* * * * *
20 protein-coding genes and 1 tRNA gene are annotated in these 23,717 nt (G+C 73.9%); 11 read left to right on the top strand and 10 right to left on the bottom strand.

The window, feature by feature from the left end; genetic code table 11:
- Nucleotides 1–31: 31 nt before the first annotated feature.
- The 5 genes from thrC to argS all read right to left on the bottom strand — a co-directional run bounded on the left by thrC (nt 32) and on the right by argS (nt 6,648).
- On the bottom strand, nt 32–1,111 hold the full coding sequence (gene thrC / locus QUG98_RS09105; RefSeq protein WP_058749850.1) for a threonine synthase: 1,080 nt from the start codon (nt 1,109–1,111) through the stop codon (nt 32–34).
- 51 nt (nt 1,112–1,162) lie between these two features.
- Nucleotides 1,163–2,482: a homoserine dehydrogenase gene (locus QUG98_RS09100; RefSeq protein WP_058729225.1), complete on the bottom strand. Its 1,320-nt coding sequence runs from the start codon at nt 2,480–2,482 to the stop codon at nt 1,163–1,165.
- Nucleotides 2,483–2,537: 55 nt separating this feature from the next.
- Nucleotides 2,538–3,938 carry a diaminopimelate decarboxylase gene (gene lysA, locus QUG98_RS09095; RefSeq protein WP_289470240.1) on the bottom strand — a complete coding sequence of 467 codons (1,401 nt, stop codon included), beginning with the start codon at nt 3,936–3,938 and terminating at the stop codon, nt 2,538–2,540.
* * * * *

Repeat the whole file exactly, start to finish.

20 protein-coding genes and 1 tRNA gene are annotated in these 23,717 nt (G+C 73.9%); 11 read left to right on the top strand and 10 right to left on the bottom strand.

The window, feature by feature from the left end; genetic code table 11:
- Nucleotides 1–31: 31 nt before the first annotated feature.
- The 5 genes from thrC to argS all read right to left on the bottom strand — a co-directional run bounded on the left by thrC (nt 32) and on the right by argS (nt 6,648).
- On the bottom strand, nt 32–1,111 hold the full coding sequence (gene thrC / locus QUG98_RS09105; RefSeq protein WP_058749850.1) for a threonine synthase: 1,080 nt from the start codon (nt 1,109–1,111) through the stop codon (nt 32–34).
- 51 nt (nt 1,112–1,162) lie between these two features.
- Nucleotides 1,163–2,482: a homoserine dehydrogenase gene (locus QUG98_RS09100; RefSeq protein WP_058729225.1), complete on the bottom strand. Its 1,320-nt coding sequence runs from the start codon at nt 2,480–2,482 to the stop codon at nt 1,163–1,165.
- Nucleotides 2,483–2,537: 55 nt separating this feature from the next.
- Nucleotides 2,538–3,938 carry a diaminopimelate decarboxylase gene (gene lysA, locus QUG98_RS09095; RefSeq protein WP_289470240.1) on the bottom strand — a complete coding sequence of 467 codons (1,401 nt, stop codon included), beginning with the start codon at nt 3,936–3,938 and terminating at the stop codon, nt 2,538–2,540.